Saturday 14 May 2011

Frank Lobdell - part 1

Frank Lobdell by David Tomb 2002
The first of two posts on Abstract Expressionist painter Frank Lobdell covers the first half of his career, when his work was more abstracted. The second post will cover his more structured and formalised work.
Frank Lobdell was born in Kansas City, Missouri in 1921 and studied with Cameron Booth at the St Paul School of Fine Arts. From 1942 until 1946 Lobdell saw active service in Europe during World War II. He then attended the California School of Fine Arts (now the San Francisco Art Institute) from 1947-50, where he studied with Richard Diebenkorn, Clyfford Still and Mark Rothko. Lobdell returned to teach at CSFA in 1957, then joined the Stanford University faculty in 1966, retiring after 25 years.

Although his work falls into the genre of abstraction, Lobdell's interest in anthropomorphic shapes, pre-Christian iconography, fertility symbols, and his references to textile designs and primitive art are persistent throughout his works. In this sense, his painting shares a strong affinity with certain aspects of surrealism, specifically as practiced by Picasso, Miró, and Klee - one of the most pivotal moments in Lobdell's artistic development occurred when he saw Guernica at the Art Institute of Chicago in 1940.

Lobdell's early paintings from the late forties and fifties are dark and powerful abstractions. After World War II Lobdell struggled with the effect of war on the psyche. These paintings, in the words of Herschel Chipp, represent the "agony of a human organism confronted with an environment that offers little that is certain—no horizon, no gravity, no substance." Many of the works contain specific iconographic symbols and mark the beginning of a carefully cultivated personal symbology that Lobdell would return to throughout his career.

In the sixties and seventies, Lobdell began to move away from gestural abstraction and started to explore the possibilities inherent in representation with the introduction of more literal figures. In the early seventies he completed a group of paintings entitled the Dance series. These nine paintings, plus several others represent Lobdell's vehement opposition to the Vietnam War, as well as the horrors of the proceeding thirty years, but also mark the end of his early, more literal work and the beginning of an ongoing exploration of space and colour. Over the last couple of decades, Lobdell has continued to pare down his imagery, and colour has taken on a primary importance.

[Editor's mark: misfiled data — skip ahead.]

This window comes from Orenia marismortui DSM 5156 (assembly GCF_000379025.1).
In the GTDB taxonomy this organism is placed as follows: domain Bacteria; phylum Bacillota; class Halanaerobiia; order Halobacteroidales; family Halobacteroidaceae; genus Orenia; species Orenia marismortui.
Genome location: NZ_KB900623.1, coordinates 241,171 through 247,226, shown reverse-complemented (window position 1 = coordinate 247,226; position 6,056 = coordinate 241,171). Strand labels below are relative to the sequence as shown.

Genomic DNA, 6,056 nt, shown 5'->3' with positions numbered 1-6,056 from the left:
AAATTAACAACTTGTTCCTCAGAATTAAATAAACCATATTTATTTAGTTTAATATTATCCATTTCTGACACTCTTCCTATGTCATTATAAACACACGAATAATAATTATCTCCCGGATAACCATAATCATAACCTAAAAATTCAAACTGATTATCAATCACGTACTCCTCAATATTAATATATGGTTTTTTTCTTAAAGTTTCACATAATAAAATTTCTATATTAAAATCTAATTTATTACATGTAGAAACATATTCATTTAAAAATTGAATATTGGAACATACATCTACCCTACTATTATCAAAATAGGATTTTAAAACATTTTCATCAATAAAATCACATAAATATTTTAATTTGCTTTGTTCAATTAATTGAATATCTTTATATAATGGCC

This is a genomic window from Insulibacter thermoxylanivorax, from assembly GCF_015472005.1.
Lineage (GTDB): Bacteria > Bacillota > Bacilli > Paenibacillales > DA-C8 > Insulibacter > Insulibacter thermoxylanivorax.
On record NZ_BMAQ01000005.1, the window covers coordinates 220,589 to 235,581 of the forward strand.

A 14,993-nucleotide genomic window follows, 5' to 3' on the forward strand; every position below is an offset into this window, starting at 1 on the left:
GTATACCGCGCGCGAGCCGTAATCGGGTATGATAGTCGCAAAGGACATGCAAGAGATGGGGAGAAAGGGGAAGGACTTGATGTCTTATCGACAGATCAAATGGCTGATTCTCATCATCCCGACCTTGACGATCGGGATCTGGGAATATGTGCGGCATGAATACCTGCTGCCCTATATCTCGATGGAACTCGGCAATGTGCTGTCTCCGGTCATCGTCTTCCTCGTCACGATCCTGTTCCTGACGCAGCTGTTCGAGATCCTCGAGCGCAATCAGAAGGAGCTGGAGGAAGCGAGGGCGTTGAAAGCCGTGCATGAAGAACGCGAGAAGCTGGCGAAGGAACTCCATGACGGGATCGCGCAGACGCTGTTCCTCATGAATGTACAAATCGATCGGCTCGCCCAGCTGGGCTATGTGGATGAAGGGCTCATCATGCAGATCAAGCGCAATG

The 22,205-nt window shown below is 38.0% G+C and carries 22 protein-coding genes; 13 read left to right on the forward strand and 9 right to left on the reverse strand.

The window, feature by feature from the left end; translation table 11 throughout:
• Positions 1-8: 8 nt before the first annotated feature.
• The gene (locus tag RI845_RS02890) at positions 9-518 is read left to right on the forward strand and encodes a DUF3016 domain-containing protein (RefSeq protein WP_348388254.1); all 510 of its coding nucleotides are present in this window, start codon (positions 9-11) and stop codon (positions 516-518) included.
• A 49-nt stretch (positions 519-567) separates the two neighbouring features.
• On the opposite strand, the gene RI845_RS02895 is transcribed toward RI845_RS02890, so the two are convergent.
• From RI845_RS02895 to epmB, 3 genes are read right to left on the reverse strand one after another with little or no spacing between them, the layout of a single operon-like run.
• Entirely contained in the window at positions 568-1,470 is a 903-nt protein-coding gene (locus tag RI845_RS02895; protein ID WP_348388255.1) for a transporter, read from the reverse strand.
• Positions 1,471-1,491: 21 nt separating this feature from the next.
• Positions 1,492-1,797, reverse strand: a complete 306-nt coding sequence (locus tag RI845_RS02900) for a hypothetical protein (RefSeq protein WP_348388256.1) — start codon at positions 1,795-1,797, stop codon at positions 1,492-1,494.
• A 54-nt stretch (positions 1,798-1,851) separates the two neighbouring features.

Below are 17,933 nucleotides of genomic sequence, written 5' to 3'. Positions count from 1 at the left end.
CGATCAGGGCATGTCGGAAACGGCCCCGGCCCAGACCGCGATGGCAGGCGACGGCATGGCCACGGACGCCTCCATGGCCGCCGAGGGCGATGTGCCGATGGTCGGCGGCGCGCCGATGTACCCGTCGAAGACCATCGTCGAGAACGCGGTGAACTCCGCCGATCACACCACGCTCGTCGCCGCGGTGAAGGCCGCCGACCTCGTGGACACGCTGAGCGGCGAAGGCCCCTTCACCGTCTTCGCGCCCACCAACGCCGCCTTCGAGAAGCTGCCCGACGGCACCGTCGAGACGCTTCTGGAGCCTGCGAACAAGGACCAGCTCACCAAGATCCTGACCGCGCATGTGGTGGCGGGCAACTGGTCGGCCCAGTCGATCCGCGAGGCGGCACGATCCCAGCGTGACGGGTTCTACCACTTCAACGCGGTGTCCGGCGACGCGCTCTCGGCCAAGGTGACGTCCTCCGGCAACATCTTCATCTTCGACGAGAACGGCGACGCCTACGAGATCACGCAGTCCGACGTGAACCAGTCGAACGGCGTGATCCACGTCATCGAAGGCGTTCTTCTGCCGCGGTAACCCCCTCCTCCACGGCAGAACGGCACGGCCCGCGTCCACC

Frank Lobdell is a recipient of the Medal for Distinguished Achievement in Painting from the American Academy and Institute of Arts & Letters. He has been the subject of museum retrospectives at the Fine Arts Museums of San Francisco's Legion of Honor and the Portland Art Museum, Oregon. His work is included in the collections of the Smithsonian Museum of American Art, Washington D.C.; San Francisco Museum of Modern Art; de Young Museum, San Francisco; Los Angeles County Museum of Art; Norton Simon Museum, Pasadena, CA; Oakland Museum of California; San Jose Museum of Art; and the Portland Art Museum, Oregon. In 2003, the Fine Arts Museums of San Francisco and Hudson Hills Press published Frank Lobdell: The Art of Making and Meaning, a 400–page monograph charting Lobdell's work and career.

1948 1 August 1948

1948 17 February 1948

1949 1 January 1949

1949 27 October 1949

1954 July 1954

1958 December

1962 3 October 1962

1962 15 April 1962

1962 Black Edge II

1962 Summer

1962 Summer

1963 Dark Presence III, Yellow

1967 Summer (In Memory of James Budd Dixon)

1969 Dance I

1970 Dance IV

1970 Dance VII

1971 Dance VIII

1971 Untitled

1972 Untitled Drawing

1972 Untitled Drawing VIII

Monday 9 May 2011

Robert Ryman